Huawei Looking To Supercharge Smartphone Batteries

As more and more people become chained to their smartphones, smartphones with massive computing power, battery life remains at the forefront of limitations.

Huawei’s faster charging batteries

Your smartphone likely has more computing power than NASA had at its disposal when the agency put a man on the moon in 1969. Hell, your smartphone from three years ago likely boasted this power and has since tripled its speed with your octa-core processor and 32 gigs of RAM presently at use for many.

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But this power comes at a premium if the phone needs to be plugged in all day given its power drain. Huawei is well aware of this and is looking to its Watt Lab research division to fix the problem. Huawei makes its own processors and as such is well aware that a new processor is only as good as the battery that runs it. The company has recently revealed that it has made great strides with a lithium-ion battery that could charge in a fraction of the time that “quick charge” batteries do at present.

Huawei, somewhat vaguely, is claiming that its Watt Lab research scientists have produced a battery that will charge ten times faster than even the fastest charging battery on the market. If this is indeed true, expect Huawei to get the press it deserves and a merited position atop the smartphone producing industry.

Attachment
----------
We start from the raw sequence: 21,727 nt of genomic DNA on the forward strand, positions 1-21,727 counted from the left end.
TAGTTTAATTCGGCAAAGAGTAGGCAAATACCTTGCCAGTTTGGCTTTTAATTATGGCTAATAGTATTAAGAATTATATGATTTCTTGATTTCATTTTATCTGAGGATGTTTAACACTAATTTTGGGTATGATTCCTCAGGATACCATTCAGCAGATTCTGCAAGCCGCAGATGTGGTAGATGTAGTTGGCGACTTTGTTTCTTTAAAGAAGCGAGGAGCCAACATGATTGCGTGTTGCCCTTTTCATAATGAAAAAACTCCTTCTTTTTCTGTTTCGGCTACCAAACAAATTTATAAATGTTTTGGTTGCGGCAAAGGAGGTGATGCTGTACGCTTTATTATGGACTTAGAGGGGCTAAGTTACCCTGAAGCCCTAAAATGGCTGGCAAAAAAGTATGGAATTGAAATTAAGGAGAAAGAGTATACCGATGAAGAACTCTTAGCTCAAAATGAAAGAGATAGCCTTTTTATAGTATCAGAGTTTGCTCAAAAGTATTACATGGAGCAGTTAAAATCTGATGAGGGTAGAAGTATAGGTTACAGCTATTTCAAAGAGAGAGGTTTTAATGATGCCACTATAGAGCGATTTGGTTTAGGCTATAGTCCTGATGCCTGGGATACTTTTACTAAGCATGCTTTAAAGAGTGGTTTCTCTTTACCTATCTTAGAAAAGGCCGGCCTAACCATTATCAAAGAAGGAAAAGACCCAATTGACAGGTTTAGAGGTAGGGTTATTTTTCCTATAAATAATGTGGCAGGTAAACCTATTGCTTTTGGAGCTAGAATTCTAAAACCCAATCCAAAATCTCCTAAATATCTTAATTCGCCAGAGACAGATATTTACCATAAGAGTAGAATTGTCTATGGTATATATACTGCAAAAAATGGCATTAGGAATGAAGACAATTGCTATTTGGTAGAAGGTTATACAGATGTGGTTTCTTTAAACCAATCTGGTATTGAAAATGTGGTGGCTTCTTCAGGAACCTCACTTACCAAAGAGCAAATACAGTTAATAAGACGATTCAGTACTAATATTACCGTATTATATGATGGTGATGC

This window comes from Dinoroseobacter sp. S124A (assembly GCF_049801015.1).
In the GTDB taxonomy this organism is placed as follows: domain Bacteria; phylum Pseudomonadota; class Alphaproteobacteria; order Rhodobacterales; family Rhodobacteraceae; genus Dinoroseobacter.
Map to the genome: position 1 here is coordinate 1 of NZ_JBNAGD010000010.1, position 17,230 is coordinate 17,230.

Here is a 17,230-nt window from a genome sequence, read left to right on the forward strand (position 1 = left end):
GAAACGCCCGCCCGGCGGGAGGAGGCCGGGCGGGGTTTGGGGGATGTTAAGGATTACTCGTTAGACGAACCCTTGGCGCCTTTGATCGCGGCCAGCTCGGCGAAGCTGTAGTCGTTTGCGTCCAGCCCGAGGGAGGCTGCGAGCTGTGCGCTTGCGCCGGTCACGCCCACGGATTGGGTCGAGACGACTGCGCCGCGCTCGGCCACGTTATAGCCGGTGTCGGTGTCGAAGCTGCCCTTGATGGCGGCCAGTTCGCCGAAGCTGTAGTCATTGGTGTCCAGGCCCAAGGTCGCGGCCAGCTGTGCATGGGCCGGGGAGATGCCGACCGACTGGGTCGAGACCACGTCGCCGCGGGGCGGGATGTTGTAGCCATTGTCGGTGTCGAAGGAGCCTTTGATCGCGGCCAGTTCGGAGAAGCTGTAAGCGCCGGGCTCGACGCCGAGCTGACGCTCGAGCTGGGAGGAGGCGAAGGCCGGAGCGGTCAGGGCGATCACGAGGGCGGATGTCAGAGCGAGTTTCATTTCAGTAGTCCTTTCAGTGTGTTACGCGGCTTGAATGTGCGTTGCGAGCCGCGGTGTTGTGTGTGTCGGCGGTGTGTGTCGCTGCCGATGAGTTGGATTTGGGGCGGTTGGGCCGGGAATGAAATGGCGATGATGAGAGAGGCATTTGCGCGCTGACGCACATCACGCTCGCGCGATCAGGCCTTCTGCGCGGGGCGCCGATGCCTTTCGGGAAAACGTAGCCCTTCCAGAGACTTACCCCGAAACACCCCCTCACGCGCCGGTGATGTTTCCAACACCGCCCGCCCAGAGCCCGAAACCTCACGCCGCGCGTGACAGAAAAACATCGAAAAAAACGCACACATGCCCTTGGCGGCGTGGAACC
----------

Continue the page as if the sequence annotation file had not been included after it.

Huawei gets specific(?)

One of the batteries, according to Huawei, with a capacity of 600 mAh was able to charge from 0% to 68% in a mere two minutes. This battery would of course be ideal for wearables but presently is far too big for that purpose as its about the size of a smartphone.

With a 3,000 mAh capacity, the second battery presented by Huawei has more practical applications though it does charge “slower.” In five minutes time, Huawei has seen it charge from 0% to 48% in just five minutes. That’s a lot of use for a small time away from your phone.

Many companies are looking into new compositions for batteries in order to allow for faster charging and longer life. Huawei has, for the most part, stuck with the common lithium-ion build. The difference with these two batteries is the fact that Huawei bonded heteroatoms to the graphite used in the batteries construction allowing them to charge faster without hurting the battery in the process.

No word was given when Huawei would allow outsiders to certify the batteries’ specs nor was word given about future production.